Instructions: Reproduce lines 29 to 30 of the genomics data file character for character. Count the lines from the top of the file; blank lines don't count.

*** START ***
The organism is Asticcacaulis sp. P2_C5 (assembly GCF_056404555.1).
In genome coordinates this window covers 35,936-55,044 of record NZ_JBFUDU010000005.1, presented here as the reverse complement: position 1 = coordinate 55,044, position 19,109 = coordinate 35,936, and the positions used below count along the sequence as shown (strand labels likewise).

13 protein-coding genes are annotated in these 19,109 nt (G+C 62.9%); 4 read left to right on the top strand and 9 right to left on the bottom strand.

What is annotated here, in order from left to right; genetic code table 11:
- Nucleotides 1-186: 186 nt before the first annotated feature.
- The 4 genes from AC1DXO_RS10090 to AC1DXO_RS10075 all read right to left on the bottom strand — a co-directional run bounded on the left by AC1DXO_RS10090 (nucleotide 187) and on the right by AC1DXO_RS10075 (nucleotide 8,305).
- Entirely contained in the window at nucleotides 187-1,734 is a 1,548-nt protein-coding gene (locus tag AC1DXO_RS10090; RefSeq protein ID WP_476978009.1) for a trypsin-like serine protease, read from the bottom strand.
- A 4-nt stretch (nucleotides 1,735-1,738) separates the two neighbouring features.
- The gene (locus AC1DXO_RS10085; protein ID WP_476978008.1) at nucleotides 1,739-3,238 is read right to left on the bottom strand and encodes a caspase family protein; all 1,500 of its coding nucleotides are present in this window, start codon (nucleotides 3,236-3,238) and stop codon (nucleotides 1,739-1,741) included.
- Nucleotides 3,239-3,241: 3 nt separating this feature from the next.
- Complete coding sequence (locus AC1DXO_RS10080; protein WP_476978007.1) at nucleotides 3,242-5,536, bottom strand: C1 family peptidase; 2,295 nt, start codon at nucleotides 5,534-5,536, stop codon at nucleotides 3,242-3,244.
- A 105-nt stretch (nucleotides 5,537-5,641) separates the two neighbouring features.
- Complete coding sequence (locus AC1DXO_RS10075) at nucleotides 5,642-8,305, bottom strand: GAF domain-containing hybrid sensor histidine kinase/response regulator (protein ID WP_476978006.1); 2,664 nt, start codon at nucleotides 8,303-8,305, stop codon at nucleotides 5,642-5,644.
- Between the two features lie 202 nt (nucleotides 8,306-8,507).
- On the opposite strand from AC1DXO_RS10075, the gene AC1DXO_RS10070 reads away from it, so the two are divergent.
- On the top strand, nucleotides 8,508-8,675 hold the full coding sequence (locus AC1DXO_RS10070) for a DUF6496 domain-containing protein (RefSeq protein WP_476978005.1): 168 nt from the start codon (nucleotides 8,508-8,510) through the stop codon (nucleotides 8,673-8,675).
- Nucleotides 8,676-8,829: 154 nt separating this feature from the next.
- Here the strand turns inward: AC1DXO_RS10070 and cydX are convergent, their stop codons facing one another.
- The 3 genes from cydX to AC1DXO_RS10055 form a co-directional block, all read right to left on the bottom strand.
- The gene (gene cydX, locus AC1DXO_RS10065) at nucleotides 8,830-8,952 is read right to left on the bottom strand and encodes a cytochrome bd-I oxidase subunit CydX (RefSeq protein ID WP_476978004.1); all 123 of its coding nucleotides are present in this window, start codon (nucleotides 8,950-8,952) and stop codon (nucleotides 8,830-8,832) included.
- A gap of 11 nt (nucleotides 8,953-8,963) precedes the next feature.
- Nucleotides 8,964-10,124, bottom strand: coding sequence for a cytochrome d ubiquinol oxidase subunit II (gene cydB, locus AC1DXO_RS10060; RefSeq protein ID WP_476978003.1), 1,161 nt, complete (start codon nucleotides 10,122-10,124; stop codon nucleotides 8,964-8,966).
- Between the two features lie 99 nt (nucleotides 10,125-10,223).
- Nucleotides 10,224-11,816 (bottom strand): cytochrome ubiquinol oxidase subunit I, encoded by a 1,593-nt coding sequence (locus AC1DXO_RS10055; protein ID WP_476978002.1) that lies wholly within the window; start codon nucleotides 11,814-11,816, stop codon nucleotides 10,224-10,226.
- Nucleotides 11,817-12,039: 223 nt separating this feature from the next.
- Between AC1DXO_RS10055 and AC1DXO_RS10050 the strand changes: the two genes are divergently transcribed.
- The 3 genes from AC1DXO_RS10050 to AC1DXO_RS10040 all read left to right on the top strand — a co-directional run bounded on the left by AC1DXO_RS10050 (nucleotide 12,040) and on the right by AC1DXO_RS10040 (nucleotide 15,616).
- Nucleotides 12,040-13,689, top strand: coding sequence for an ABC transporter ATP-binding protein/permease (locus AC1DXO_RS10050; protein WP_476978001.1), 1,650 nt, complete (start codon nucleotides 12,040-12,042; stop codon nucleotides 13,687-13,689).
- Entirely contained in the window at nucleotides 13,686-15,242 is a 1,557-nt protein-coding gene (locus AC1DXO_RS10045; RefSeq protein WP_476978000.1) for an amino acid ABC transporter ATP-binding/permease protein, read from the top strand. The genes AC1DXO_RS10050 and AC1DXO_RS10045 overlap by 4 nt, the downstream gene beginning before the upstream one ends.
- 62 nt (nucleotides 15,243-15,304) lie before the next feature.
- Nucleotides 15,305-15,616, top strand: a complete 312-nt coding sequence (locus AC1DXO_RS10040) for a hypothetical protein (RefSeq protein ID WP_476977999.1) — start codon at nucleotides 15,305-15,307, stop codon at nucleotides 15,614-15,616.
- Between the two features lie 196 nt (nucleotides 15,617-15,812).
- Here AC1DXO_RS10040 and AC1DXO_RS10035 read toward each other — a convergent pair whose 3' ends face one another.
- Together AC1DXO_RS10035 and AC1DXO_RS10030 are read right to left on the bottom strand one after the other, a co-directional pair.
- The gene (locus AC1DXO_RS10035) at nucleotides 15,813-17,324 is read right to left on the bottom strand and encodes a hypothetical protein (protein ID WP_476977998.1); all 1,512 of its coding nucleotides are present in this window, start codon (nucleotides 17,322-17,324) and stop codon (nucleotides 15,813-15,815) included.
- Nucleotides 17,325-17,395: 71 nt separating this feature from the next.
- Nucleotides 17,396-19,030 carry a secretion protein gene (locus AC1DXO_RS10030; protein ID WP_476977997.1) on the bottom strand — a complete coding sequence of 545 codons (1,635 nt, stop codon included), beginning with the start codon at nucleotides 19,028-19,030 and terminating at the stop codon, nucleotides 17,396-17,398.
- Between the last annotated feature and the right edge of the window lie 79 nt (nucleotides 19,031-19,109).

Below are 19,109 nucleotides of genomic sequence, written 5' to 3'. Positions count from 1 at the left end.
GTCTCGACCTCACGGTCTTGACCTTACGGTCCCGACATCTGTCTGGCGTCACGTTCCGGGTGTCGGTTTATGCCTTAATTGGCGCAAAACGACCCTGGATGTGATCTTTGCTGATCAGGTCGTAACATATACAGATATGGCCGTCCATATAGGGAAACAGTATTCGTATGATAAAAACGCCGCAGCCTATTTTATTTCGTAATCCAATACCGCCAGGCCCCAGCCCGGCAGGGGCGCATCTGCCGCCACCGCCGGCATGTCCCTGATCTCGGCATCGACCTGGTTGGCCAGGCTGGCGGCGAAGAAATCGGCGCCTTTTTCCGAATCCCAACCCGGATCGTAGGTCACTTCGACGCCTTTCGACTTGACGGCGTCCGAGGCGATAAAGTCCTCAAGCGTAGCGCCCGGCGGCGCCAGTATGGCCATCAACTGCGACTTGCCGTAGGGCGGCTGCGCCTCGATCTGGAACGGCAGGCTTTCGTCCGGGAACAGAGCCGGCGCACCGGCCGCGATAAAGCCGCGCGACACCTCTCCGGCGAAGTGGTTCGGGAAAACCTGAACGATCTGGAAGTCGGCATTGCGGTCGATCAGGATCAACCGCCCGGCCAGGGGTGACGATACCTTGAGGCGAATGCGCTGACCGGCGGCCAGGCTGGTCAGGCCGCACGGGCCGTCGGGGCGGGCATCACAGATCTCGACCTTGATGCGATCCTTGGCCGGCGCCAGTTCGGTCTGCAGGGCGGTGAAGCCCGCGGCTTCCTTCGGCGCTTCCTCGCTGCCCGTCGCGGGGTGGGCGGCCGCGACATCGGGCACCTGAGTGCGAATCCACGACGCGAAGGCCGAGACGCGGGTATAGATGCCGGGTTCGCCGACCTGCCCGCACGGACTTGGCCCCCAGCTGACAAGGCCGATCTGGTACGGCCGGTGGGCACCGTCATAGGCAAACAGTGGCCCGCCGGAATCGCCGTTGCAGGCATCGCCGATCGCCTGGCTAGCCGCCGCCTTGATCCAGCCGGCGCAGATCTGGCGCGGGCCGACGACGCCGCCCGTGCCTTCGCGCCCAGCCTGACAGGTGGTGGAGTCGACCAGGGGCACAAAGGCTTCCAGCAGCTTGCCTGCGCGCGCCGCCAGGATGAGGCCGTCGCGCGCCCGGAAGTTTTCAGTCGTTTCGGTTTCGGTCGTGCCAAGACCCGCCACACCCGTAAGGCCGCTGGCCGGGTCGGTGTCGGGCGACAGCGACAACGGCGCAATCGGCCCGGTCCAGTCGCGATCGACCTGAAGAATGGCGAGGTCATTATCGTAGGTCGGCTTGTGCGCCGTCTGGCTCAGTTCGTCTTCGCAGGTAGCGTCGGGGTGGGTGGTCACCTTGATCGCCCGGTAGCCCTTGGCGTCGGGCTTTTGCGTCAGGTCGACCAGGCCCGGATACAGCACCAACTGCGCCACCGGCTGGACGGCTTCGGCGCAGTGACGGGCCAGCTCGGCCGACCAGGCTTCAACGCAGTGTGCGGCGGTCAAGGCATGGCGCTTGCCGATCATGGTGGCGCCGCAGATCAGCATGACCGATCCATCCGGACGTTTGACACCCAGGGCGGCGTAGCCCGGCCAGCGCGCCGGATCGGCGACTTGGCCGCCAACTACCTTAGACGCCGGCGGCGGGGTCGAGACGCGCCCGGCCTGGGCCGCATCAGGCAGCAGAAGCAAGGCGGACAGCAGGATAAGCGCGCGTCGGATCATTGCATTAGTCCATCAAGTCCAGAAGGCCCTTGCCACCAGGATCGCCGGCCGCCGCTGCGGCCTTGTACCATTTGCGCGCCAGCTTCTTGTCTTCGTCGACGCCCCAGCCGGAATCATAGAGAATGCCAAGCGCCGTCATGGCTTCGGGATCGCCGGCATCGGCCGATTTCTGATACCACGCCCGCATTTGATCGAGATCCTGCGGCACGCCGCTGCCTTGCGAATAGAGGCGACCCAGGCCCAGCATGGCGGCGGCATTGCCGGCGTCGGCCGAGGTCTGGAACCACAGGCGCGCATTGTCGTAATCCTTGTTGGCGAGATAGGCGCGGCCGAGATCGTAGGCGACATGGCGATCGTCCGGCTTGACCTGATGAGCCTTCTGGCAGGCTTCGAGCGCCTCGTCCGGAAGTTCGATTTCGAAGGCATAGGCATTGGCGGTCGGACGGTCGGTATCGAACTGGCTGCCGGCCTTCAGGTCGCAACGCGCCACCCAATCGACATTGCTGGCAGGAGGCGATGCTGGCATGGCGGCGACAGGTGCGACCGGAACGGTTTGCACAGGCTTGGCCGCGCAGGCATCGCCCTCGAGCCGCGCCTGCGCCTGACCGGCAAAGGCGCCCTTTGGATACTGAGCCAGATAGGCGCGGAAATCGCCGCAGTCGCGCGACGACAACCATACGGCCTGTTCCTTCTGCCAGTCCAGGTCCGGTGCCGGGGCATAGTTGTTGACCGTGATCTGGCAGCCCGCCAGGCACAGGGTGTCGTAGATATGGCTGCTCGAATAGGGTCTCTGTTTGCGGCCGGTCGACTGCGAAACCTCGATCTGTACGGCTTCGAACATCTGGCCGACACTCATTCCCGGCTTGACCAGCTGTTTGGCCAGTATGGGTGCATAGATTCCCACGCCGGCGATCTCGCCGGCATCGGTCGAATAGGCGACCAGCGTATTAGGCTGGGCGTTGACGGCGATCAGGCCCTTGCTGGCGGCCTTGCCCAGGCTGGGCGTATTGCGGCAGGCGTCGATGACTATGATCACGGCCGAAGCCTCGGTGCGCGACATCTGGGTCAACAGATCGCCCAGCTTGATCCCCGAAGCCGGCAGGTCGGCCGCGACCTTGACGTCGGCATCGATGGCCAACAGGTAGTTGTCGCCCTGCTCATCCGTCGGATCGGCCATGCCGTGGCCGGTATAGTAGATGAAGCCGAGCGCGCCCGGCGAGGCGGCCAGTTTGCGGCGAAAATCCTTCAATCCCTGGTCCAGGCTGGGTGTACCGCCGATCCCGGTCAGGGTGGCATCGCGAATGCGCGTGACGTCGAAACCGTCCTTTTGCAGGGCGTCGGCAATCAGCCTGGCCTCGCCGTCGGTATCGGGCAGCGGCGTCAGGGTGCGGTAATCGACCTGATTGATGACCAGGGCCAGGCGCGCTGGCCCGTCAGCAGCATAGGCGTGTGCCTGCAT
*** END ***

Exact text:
- Entirely contained in the window at nucleotides 13,686-15,242 is a 1,557-nt protein-coding gene (locus AC1DXO_RS10045; RefSeq protein WP_476978000.1) for an amino acid ABC transporter ATP-binding/permease protein, read from the top strand. The genes AC1DXO_RS10050 and AC1DXO_RS10045 overlap by 4 nt, the downstream gene beginning before the upstream one ends.
- 62 nt (nucleotides 15,243-15,304) lie before the next feature.